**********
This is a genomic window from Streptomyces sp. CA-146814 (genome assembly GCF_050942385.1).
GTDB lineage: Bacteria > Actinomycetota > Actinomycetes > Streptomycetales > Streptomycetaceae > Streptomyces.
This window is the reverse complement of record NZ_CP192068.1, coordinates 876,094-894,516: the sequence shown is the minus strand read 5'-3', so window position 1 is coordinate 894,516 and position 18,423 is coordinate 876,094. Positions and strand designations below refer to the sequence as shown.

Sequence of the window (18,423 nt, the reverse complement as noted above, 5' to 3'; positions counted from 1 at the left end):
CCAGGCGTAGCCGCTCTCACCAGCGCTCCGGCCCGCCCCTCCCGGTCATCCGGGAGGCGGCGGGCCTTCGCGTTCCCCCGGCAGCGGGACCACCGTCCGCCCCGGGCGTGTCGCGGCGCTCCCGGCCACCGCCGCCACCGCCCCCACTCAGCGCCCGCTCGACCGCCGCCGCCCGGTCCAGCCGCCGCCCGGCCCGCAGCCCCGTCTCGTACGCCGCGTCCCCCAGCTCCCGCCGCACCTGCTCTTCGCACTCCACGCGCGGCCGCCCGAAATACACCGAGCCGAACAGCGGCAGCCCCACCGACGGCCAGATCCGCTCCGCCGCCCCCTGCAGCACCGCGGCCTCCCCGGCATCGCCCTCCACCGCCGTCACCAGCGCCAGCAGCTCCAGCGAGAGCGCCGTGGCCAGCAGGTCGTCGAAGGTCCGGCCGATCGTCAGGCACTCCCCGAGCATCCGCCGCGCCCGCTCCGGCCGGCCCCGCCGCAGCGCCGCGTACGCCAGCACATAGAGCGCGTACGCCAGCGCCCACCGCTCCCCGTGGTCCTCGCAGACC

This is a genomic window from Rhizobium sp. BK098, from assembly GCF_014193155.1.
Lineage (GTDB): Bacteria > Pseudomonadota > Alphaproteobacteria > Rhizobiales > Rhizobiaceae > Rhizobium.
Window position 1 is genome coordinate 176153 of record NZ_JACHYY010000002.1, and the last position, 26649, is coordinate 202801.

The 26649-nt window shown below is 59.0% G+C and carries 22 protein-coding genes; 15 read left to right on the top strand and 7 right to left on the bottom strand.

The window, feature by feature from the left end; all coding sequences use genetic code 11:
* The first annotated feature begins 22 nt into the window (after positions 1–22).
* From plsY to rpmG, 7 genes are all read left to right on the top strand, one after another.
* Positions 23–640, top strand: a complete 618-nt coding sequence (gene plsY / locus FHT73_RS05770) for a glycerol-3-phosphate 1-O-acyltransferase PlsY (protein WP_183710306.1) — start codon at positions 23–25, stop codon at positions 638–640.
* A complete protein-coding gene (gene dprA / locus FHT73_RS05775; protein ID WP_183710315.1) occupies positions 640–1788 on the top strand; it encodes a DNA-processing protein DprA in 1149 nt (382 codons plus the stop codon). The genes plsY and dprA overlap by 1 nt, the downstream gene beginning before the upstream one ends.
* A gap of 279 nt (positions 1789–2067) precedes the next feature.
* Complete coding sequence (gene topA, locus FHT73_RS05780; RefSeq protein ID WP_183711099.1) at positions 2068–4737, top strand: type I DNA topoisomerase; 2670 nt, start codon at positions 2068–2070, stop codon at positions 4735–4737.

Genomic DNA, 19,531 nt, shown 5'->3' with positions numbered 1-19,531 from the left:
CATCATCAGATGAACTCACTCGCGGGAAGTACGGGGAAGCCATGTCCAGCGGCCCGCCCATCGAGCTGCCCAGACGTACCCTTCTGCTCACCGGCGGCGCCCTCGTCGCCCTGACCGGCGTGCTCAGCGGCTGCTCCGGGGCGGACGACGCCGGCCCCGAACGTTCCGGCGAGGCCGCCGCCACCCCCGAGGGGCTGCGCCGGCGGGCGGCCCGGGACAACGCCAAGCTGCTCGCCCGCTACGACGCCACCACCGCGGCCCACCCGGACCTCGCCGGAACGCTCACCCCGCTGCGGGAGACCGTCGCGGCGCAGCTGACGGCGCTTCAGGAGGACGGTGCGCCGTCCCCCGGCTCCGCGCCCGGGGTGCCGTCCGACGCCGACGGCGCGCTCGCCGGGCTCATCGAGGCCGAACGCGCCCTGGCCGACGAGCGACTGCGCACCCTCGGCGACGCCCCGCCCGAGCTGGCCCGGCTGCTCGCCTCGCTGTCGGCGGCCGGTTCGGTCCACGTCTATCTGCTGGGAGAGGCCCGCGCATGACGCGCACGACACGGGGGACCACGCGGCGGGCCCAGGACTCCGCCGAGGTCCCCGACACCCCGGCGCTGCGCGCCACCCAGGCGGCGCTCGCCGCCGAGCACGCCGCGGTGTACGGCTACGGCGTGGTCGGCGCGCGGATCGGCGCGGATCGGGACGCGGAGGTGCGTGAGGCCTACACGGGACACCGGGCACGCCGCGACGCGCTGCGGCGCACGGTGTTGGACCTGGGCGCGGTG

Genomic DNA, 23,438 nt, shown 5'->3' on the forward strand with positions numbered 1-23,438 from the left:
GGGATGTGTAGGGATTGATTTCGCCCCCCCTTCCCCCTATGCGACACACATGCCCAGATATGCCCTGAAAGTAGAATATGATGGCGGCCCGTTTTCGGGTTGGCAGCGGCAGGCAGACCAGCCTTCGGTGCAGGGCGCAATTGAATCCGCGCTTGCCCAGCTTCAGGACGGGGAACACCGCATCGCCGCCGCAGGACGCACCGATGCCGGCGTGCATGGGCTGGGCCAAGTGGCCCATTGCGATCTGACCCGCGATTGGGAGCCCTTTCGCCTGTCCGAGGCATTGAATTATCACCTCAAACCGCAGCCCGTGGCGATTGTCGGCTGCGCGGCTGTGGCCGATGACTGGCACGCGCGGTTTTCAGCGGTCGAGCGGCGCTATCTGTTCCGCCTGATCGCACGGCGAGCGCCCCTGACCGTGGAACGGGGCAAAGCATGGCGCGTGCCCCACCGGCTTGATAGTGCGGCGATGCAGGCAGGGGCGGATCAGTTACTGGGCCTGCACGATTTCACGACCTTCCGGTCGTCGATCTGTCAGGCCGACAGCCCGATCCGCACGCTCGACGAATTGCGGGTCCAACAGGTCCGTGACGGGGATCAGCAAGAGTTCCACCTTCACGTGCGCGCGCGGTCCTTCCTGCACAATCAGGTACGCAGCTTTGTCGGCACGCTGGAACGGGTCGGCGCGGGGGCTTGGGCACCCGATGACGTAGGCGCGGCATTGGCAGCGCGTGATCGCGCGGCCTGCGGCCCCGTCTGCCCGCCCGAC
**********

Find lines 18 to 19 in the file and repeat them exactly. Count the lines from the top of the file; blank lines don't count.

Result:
CATCATCAGATGAACTCACTCGCGGGAAGTACGGGGAAGCCATGTCCAGCGGCCCGCCCATCGAGCTGCCCAGACGTACCCTTCTGCTCACCGGCGGCGCCCTCGTCGCCCTGACCGGCGTGCTCAGCGGCTGCTCCGGGGCGGACGACGCCGGCCCCGAACGTTCCGGCGAGGCCGCCGCCACCCCCGAGGGGCTGCGCCGGCGGGCGGCCCGGGACAACGCCAAGCTGCTCGCCCGCTACGACGCCACCACCGCGGCCCACCCGGACCTCGCCGGAACGCTCACCCCGCTGCGGGAGACCGTCGCGGCGCAGCTGACGGCGCTTCAGGAGGACGGTGCGCCGTCCCCCGGCTCCGCGCCCGGGGTGCCGTCCGACGCCGACGGCGCGCTCGCCGGGCTCATCGAGGCCGAACGCGCCCTGGCCGACGAGCGACTGCGCACCCTCGGCGACGCCCCGCCCGAGCTGGCCCGGCTGCTCGCCTCGCTGTCGGCGGCCGGTTCGGTCCACGTCTATCTGCTGGGAGAGGCCCGCGCATGACGCGCACGACACGGGGGACCACGCGGCGGGCCCAGGACTCCGCCGAGGTCCCCGACACCCCGGCGCTGCGCGCCACCCAGGCGGCGCTCGCCGCCGAGCACGCCGCGGTGTACGGCTACGGCGTGGTCGGCGCGCGGATCGGCGCGGATCGGGACGCGGAGGTGCGTGAGGCCTACACGGGACACCGGGCACGCCGCGACGCGCTGCGGCGCACGGTGTTGGACCTGGGCGCGGTG

Genomic DNA, 23,438 nt, shown 5'->3' on the forward strand with positions numbered 1-23,438 from the left: